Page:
Washington A blistering Justice Department report accuses the FBI of underreporting its use of the Patriot Act to force businesses to turn over customer information in terrorism cases, according to officials familiar with its findings.
The report, to be released today, also says the FBI failed to send follow-up subpoenas to telecommunications firms that were told to expect them, according to several government officials who spoke on condition of anonymity because the report by the Justice Department's inspector general had not yet been released.
Overall, the FBI underreported the number of national security letters it issued by about 20 percent between 2003 and 2005, the officials said. In 2005 alone, the FBI delivered a total of 9,254 letters relating to 3,501 U.S. citizens and legal residents.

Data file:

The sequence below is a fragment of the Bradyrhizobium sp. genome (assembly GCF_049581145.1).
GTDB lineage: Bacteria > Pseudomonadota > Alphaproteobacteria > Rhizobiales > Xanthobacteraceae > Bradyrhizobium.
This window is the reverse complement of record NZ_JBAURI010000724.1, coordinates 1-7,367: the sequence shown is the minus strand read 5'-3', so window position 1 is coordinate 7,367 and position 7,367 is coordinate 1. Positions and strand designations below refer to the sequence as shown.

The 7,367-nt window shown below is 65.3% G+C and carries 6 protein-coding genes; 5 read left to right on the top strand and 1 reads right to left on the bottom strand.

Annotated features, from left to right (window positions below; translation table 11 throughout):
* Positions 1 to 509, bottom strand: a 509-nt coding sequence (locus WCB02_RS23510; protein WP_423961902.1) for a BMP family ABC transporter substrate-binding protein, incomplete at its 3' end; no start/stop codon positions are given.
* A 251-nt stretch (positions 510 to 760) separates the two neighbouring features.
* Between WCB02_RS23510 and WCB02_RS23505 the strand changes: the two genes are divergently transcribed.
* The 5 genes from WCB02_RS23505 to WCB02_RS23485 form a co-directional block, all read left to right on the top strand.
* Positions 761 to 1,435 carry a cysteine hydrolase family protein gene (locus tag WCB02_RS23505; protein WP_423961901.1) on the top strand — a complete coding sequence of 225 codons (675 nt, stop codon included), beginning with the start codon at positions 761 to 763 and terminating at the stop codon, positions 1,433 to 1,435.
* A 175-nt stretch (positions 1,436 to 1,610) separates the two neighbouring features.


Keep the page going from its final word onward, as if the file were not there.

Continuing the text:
The Patriot Act, pushed through Congress by the Bush administration after the Sept. 11, 2001, terror attacks, allows the FBI to issue national security letters without a judge's approval in terrorism and espionage cases. The letters require telephone companies, Internet service providers, banks, credit bureaus and other businesses to produce highly personal records about their customers or subscribers.
It was unclear late Thursday whether the omissions could be considered a criminal offense. One government official familiar with the report said that it concluded that the problems appeared to be unintentional and that FBI agents would probably face administrative sanctions instead of an indictment.